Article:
Monday, May 4, 2009

Re: [Yasmin_discussions] oral traditions and the new media

> Roger Malina wrote:

> I think the tying of "orality' as having an equivalent in digital culture
> of "one of a kind" personal production ( as is the case in the in
> the "make" digital communities )
> versus scored/standard programs is a useful expansion
Bob Gluck and Roger Malina are right as long as music traditions (sores) can
refer to a canon and a largely standardized oral transmission of decoding

Perhaps I was unclear in my former posting (to which they obliquely refer).
So let me just comment that the statement

oral traditions are communicated from person to person rather than
> through "scores" and this is certainly the case for experimental musical
> instruments (Malina)

obviously presumes that scores are somehow always the conventional and
standardized objects they have become in western classical and academic
music. But that is a rather ideological definition of what scores can be and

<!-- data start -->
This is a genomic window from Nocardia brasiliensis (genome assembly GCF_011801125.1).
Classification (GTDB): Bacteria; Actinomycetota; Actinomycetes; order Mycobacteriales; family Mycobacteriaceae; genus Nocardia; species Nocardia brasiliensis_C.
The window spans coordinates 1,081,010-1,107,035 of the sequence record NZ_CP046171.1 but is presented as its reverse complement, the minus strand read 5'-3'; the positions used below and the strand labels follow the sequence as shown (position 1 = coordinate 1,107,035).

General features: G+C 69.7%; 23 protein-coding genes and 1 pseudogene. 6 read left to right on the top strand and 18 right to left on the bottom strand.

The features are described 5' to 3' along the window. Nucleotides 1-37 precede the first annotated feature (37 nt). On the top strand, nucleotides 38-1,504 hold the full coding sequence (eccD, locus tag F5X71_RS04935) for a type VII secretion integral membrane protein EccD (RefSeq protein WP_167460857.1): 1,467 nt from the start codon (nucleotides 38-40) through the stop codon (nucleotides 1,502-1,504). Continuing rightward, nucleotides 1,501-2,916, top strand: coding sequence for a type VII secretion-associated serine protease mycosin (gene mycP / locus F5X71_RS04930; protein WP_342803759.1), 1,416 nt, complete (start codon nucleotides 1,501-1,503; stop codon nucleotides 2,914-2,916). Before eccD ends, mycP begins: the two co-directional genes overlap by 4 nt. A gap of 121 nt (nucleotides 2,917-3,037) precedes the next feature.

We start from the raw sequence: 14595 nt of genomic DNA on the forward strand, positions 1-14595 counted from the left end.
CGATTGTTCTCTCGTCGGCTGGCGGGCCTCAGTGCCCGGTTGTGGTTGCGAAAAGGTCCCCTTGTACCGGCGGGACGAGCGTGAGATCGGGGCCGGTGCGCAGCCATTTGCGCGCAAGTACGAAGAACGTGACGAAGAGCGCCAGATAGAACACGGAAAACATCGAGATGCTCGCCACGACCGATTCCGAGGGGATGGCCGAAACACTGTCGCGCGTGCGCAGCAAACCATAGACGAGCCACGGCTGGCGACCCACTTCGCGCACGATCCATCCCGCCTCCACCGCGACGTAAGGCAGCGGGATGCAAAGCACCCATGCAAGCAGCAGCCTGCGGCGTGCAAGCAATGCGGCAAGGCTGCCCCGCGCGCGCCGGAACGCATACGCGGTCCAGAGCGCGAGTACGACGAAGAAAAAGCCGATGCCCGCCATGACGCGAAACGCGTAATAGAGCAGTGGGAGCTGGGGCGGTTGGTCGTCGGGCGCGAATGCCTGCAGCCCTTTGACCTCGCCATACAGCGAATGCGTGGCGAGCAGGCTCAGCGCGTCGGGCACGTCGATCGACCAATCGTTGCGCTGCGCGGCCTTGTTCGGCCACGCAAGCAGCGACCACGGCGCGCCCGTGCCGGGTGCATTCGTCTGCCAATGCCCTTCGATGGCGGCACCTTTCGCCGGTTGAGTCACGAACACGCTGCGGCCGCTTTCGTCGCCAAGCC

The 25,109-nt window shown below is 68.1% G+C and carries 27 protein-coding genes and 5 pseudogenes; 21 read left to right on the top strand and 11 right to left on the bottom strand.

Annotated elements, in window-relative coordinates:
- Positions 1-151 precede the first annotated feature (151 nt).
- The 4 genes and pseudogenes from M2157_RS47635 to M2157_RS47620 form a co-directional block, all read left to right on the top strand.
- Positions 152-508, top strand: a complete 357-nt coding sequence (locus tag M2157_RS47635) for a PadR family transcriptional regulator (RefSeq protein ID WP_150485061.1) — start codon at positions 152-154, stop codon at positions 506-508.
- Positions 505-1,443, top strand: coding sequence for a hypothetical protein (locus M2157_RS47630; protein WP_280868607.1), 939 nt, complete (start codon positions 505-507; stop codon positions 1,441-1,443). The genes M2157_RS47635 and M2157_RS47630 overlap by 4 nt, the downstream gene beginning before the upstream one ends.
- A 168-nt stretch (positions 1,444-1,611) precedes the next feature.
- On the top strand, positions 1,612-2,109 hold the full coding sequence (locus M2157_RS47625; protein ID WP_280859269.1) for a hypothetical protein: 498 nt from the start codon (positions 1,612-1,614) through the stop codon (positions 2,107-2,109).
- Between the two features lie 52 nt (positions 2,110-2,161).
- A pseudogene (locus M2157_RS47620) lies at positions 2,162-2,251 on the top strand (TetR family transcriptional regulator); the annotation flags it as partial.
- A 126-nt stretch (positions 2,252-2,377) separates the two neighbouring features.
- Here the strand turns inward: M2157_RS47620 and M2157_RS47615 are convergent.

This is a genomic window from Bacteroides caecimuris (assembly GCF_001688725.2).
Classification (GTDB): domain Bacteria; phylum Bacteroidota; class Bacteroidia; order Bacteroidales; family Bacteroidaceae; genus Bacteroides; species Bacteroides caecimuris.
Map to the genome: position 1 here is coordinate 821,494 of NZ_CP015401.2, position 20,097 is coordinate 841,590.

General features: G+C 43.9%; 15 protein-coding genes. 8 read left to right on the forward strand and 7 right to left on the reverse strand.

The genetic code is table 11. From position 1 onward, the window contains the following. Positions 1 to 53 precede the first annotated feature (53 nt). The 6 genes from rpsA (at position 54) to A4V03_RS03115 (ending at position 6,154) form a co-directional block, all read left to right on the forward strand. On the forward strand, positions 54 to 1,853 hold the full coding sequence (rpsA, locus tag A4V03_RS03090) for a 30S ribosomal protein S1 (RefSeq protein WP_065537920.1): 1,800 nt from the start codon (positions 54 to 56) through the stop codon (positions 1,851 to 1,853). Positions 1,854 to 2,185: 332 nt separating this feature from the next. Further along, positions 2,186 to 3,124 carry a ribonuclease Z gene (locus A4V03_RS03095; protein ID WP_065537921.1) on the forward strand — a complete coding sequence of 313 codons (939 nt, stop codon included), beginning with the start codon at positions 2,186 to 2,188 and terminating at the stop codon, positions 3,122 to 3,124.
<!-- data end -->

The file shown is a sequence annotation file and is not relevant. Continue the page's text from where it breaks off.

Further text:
how they are used.

In 20th and 21st century experimental art music, one-of-a-kind scores are
actually very frequent - in fact: the main difference between a pro
performer of this "experimental music" and those of classical music (even if
they play the same old cello) is the ability and willingness to spend a
significant amount of time on learning a new score convention and new ways
of playing this instrument (and/or relating to other media/performers) that
are very often unique to one particular work only and may never create a
standard of any kind.

This is exactly why it has become increasingly necessary for many composers
to encapsulate the conventional role of oral transmission into the scores
themselves - and, most recently, to simulate this role in interactive
software: thereby establishing a somewhat "digital orality", if you will
(the point of my previous posting).

So the distinction between experimental electronic music and experimental
composition seems to me to be a fairly spurious one - if there is a divide
in the role and use of orality it seems to be that between (mostly
North-American) academic composition and (American and European)
experimental music of all kinds (electronic or not).

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